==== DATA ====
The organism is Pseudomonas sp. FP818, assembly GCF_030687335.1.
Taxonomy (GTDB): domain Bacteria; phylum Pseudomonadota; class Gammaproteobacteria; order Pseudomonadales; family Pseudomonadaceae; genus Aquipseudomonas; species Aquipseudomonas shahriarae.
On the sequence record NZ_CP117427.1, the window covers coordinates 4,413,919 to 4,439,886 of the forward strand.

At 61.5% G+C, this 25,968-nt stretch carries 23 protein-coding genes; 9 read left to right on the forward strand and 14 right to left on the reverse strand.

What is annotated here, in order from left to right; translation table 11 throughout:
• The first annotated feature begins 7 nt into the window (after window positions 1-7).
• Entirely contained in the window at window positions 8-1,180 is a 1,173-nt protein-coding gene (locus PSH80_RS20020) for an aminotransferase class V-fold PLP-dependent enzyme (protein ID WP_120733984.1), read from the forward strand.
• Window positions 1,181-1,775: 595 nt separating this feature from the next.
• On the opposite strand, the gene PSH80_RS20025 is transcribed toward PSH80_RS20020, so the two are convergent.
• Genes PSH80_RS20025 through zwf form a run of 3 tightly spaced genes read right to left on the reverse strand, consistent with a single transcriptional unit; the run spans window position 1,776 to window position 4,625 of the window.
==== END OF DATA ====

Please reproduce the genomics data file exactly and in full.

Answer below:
The organism is Pseudomonas sp. FP818, assembly GCF_030687335.1.
Taxonomy (GTDB): domain Bacteria; phylum Pseudomonadota; class Gammaproteobacteria; order Pseudomonadales; family Pseudomonadaceae; genus Aquipseudomonas; species Aquipseudomonas shahriarae.
On the sequence record NZ_CP117427.1, the window covers coordinates 4,413,919 to 4,439,886 of the forward strand.

At 61.5% G+C, this 25,968-nt stretch carries 23 protein-coding genes; 9 read left to right on the forward strand and 14 right to left on the reverse strand.

What is annotated here, in order from left to right; translation table 11 throughout:
• The first annotated feature begins 7 nt into the window (after window positions 1-7).
• Entirely contained in the window at window positions 8-1,180 is a 1,173-nt protein-coding gene (locus PSH80_RS20020) for an aminotransferase class V-fold PLP-dependent enzyme (protein ID WP_120733984.1), read from the forward strand.
• Window positions 1,181-1,775: 595 nt separating this feature from the next.
• On the opposite strand, the gene PSH80_RS20025 is transcribed toward PSH80_RS20020, so the two are convergent.
• Genes PSH80_RS20025 through zwf form a run of 3 tightly spaced genes read right to left on the reverse strand, consistent with a single transcriptional unit; the run spans window position 1,776 to window position 4,625 of the window.